Before you dive into the rest of this guide, you should do a little soul-searching: should you even form a nonprofit in Michigan? The goal is a noble one, but it certainly isn’t for everyone. And some concepts simply aren’t right for the nonprofit sector.

Here are some questions to ask:

  • Will I be able to convince others to buy into this cause? How hard will it be to attract donors?
  • Are there other existing nonprofits with the same goal?
    • If so, do they operate in Michigan? Nationwide? Should I form a local chapter of their nonprofit instead?
    • Can I further this cause better or differently than they are?
  • Can I hire employees for this cause, or will I rely on volunteers? How will I successfully recruit their help?

If you find yourself stumped by any of those questions, you may want to step back and get some help…or simply do some more thinking before diving in. But if you have answers to most of those questions, then you’re well on your way to starting a Michigan nonprofit organization.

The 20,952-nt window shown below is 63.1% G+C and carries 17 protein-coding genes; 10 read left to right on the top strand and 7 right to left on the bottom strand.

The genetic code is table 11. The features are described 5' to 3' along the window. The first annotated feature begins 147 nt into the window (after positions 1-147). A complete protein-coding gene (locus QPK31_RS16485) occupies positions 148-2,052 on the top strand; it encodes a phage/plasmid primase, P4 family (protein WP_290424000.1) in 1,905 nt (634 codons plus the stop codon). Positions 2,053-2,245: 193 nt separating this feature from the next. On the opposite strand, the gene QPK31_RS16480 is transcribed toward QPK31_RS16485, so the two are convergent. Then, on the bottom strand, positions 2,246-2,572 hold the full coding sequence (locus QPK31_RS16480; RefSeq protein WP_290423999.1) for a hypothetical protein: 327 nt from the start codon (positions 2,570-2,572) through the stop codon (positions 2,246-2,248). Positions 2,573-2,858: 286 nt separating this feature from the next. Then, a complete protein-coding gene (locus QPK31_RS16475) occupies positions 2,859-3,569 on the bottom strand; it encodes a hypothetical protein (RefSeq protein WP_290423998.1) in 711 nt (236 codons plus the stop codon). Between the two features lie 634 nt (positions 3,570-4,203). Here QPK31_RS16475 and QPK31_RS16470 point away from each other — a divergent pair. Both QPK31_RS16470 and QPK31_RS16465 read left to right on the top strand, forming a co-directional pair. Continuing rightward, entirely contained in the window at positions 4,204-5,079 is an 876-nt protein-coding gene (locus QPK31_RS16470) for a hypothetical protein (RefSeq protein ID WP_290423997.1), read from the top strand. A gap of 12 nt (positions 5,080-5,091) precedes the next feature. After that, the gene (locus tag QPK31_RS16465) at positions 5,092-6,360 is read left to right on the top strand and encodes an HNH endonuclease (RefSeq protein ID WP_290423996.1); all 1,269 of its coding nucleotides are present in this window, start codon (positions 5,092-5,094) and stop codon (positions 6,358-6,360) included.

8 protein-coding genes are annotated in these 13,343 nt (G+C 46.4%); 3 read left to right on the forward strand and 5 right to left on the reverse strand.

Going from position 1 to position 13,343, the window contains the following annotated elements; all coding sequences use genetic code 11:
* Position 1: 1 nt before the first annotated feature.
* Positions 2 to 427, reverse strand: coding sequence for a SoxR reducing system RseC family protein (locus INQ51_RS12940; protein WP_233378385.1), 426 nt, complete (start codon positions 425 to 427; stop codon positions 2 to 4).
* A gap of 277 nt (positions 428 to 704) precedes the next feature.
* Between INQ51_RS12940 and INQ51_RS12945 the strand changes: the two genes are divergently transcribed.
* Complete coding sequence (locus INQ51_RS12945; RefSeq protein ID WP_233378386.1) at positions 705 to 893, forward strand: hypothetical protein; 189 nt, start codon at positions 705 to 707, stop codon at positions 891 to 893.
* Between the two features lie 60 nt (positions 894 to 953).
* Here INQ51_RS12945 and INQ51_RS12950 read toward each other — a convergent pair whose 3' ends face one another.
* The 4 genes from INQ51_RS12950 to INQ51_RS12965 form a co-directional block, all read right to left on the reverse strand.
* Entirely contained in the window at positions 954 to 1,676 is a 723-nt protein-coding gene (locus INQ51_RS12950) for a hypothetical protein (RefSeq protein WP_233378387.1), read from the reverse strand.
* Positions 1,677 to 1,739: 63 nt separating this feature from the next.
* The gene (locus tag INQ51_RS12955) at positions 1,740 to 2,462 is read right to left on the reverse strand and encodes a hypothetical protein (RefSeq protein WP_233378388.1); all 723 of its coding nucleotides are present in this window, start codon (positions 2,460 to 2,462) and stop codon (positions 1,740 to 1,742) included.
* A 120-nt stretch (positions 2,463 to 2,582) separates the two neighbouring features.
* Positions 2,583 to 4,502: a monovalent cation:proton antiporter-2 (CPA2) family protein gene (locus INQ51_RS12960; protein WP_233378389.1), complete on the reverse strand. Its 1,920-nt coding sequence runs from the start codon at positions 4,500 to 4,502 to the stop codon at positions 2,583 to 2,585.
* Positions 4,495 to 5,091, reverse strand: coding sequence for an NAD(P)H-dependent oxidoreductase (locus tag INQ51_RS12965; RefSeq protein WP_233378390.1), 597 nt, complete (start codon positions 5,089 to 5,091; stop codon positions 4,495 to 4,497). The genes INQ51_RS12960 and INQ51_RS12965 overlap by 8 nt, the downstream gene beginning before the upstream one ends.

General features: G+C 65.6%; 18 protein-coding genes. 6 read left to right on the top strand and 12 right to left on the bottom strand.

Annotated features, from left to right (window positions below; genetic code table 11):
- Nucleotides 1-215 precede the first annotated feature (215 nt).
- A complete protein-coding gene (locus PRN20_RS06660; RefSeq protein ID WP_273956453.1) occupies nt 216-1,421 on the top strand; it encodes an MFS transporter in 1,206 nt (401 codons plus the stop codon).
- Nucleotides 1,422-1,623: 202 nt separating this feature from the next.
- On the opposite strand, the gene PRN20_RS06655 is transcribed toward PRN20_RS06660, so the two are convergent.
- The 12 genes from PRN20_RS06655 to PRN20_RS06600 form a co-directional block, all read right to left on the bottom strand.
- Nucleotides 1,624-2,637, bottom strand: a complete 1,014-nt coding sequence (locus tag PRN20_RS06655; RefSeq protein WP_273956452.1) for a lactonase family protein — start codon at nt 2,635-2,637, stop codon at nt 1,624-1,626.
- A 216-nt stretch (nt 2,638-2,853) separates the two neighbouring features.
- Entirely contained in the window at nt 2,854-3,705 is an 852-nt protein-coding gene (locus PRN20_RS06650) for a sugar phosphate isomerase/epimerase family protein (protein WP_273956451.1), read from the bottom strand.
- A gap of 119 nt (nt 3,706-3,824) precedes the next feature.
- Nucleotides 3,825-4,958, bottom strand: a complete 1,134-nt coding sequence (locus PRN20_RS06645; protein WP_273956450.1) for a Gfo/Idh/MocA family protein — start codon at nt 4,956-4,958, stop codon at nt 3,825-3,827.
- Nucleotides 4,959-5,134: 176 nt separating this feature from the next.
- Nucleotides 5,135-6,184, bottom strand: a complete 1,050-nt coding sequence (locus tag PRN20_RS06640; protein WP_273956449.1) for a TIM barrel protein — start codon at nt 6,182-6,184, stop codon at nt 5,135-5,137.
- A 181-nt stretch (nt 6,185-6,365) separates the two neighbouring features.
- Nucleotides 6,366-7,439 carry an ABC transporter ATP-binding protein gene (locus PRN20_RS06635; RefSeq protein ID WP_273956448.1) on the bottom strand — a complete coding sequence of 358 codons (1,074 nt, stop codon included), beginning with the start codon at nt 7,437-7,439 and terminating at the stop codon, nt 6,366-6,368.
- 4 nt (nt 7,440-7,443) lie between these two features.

Starting a Michigan Nonprofit: Step by Step

Technically, the process for creating a Michigan nonprofit entity is pretty simple. It’s really just a matter of picking a few people and filing some paperwork (it’s the requirements immediately after forming the nonprofit that get complicated).

1. Pick & Claim a Name

Choosing a name is one of the most crucial decisions for starting your business. You want to pick a name that’s memorable, likable, and most importantly, compliant with Michigan state law.

Michigan has pretty simple laws for nonprofit names:

  • Your name cannot include language that implies your nonprofit conducts activities that go against state law or the purpose listed in your Articles of Incorporation
  • Your name cannot “be the same as, or confusingly similar to” the names of other entities; basically, your name must be unique